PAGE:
The UN General Assembly, that annual diplomatic showstopper, is now in full swing. New York traffic patterns, alternatively, are at a standstill.
Starting today, one by one, top representatives from nations around the world will take the stage at the UN building in New York to deliver carefully crafted remarks. Some creative leaders might even bring props to make their points. We can only hope.
Sweeping declarations will be made during the week, like this one on universal health care that nearly every country on Earth signed yesterday, including the US, which sort of calls into question the usefulness of all this.
Leaders in other sectors, particularly in business, will hold side events to promote their own ideas on the best direction for the world to take. And activists and lobbyists will leverage the opportunity to push their own agendas in all manner of inventive and surreptitious ways.
There’s always the chance of a sidebar meeting taking place between world leaders who for various reasons are otherwise avoiding each other. Will US president Donald Trump meet Iranian president Hassan Rouhani? Probably not, but we’ll be watching just in case.
In between all the interesting stuff, there will be some not-so-interesting stuff. Here is a quick primer on what is worth your attention. For more, read our special edition newsletter on the UNGA this week: sign up here.
This is the big one. The fate of all existence rests on solving it, after all. Last week, millions of protesters took to the streets around the world calling for action on the climate. This week, the UN hopes to do just that. Yesterday, dozens of world leaders, in a decidedly dystopian scene, talked urgently about the need to mitigate the warming climate and save the world. Pledges were made.
Climate activist and wunderkind Greta Thunberg put everyone old enough to vote to shame with her short but emotional speech. It’s the stuff of legend. Watch it if you know what’s good for you (and the planet):
Thunberg and 15 other kids then went about the task of suing five of the world’s biggest climate polluters.
While the US has for a generation resisted any global treaty on climate change—which as the world’s largest economy has prevented any of the pledges over the years from having any meaningful impact—its recalcitrant diplomacy on the subject has deteriorated under Trump.
In fact, Trump is moving in quite the opposite direction compared to the rest of the world. Last week, just ahead of the climate protests, he abolished California’s legal authority to set its own emissions standards. California governor Gavin Newsom, for his part, is in New York and spoke at a panel organized by the World Economic Forum yesterday. During his speech, he called California the most “un-Trump state” in the union, and received uproarious applause as a result.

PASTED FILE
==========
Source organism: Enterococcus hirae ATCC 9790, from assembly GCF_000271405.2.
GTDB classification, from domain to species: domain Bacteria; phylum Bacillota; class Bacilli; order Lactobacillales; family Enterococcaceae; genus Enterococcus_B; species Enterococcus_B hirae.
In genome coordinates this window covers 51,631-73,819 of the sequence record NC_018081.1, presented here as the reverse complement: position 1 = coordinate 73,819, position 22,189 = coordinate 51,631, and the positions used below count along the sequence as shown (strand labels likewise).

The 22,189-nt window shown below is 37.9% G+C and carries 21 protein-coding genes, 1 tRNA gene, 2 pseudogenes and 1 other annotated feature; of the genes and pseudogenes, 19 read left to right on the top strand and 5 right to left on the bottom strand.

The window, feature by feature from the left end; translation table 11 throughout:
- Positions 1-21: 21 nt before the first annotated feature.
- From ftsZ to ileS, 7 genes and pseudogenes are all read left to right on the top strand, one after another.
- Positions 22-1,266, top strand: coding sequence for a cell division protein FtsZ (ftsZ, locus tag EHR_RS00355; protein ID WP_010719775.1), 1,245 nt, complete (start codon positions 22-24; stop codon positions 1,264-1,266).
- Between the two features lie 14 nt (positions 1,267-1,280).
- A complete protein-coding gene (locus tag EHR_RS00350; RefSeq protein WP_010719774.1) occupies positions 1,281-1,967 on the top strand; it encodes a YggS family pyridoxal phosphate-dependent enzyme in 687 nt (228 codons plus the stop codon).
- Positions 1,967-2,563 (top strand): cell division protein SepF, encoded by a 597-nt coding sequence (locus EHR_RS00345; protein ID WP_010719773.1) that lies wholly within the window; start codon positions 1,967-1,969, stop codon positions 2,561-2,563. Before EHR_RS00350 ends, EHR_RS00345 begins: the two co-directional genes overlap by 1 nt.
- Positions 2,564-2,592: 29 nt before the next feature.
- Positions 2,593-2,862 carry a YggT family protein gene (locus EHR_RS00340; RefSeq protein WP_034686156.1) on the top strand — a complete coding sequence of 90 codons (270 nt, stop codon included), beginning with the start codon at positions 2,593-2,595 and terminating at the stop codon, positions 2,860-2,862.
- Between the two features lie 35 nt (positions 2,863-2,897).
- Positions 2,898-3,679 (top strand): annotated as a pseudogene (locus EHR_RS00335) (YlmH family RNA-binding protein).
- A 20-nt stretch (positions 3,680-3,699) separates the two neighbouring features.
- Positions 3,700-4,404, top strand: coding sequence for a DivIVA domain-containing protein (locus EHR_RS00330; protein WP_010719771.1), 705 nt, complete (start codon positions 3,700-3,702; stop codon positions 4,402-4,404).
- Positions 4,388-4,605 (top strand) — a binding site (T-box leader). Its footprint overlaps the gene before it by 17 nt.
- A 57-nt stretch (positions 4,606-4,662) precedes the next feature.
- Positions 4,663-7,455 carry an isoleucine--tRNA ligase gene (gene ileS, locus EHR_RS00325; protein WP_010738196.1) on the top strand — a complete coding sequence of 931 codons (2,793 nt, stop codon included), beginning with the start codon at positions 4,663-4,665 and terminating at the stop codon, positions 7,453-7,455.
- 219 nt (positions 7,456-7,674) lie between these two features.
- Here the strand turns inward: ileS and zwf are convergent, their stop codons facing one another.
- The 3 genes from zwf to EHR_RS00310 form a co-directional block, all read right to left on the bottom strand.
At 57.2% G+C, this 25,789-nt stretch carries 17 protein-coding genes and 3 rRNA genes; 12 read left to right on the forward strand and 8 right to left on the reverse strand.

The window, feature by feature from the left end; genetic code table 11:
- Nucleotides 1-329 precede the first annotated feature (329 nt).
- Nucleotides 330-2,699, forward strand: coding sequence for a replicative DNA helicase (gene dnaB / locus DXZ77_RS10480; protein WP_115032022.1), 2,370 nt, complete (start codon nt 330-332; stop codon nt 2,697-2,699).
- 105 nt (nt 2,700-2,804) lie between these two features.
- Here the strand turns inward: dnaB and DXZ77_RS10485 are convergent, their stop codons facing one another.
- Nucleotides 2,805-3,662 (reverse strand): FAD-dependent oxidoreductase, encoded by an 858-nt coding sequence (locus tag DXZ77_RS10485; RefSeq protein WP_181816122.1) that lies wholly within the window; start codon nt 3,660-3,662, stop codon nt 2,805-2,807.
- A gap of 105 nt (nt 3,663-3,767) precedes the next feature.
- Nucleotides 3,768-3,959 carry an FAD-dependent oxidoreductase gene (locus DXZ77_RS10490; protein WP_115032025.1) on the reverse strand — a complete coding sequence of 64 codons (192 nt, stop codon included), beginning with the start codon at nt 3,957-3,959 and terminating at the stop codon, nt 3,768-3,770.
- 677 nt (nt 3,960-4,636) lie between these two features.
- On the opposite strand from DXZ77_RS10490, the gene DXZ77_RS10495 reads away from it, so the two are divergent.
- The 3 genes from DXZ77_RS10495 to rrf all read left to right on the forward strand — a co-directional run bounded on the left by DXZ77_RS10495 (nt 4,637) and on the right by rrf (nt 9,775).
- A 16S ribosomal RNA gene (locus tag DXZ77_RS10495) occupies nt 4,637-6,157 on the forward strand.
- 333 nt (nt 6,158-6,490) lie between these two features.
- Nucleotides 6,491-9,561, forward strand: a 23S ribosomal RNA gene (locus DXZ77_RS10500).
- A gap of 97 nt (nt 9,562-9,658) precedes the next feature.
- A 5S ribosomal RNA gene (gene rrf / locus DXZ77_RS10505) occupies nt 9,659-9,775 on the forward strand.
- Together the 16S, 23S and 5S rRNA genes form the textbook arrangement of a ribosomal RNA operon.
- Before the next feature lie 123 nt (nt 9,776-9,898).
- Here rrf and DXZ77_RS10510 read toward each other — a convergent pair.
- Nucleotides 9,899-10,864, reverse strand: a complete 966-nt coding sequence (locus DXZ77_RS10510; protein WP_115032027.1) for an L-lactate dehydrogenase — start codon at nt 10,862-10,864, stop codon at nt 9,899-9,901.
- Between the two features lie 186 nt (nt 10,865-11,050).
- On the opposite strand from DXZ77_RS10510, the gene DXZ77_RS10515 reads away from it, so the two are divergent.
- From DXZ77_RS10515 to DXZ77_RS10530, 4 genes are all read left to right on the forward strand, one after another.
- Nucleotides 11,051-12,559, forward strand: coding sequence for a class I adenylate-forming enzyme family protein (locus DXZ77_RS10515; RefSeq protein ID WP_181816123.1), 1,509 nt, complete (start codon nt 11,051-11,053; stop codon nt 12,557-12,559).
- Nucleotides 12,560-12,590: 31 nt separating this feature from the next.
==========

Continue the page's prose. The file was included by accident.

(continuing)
It’s a little awkward that the first speech of the General Assembly will be delivered by Jair Bolsonaro, president of Brazil. But, hey, it’s tradition. Since Bolsonaro has taken office, destruction of the Amazon has accelerated at such a speed that the whole world has taken notice. Scientists worry that the damage is irreversible. It will be interesting to see what Brazil’s president has to say for himself as he opens a UN General Assembly meeting that has made the climate a priority.
Trump administration officials will likely meet their Chinese counterparts on the sidelines to discuss the ongoing trade war between the two countries. Meanwhile, everyone will be watching to see if Trump, rarely a voice for human rights, will address the ongoing protests in Hong Kong, China’s persecution of Tibetans, or its treatment of the Uyghurs, a minority Muslim group living mostly in the semi-autonomous Xinjiang region. The US deputy secretary of state will be hosting a meeting today on that very subject.
Over the weekend, Trump stood next to Nahendra Modi during the Indian prime minister’s rally in Houston. Some 50,000 Indian Americans cheered them both as they talked about fighting Islamic terrorism, a thinly veiled reference to Kashmir, the once semi-autonomous and mostly Muslim region between Pakistan and India that the two nuclear-armed countries have jostled over for decades. Both Modi and Pakistani prime minister Imran Khan are expected to make strong use of their podium time this week to address this topic.
Escalating tensions between the US and Iran will almost surely come up. Trump speaks this morning and a day later Rouhani will take the stand. Talk of conflict has become commonplace since Trump withdrew from the 2015 Iran deal. The rhetoric increased dramatically after Yemeni rebels aligned with Iran recently claimed responsibility for a sophisticated attack on Saudi oil fields. The US and Saudi Arabia believe Iran was the true culprit. Rouhani will unveil a shiny new security plan that involves several countries in the region, including Saudi Arabia. The US, by apparent design, plays no part in Iran’s plan.
Venezuela’s economic meltdown under its leader, Nicolas Maduro, has sparked a regional crisis. Millions have fled the country, putting pressure on its neighbors. Maduro is now locked in a power struggle with an opposition led by Juan Guaidó. Maduro won’t be at the UN summit. But the leaders from 18 countries in the Western Hemisphere are meeting to discuss the problem. And lobbyists for Venezuela’s opposition are out in force.
The US war in Afghanistan is approaching 20 years long. Trump, like Obama before him, has made withdrawing from Afghanistan a priority. But, also like Obama, he has failed so far. Peace talks with the Taliban recently broke down at the last minute in dramatic fashion. Afghanistan’s national security adviser, who has clashed with Trump, will close out the summit with its final speech.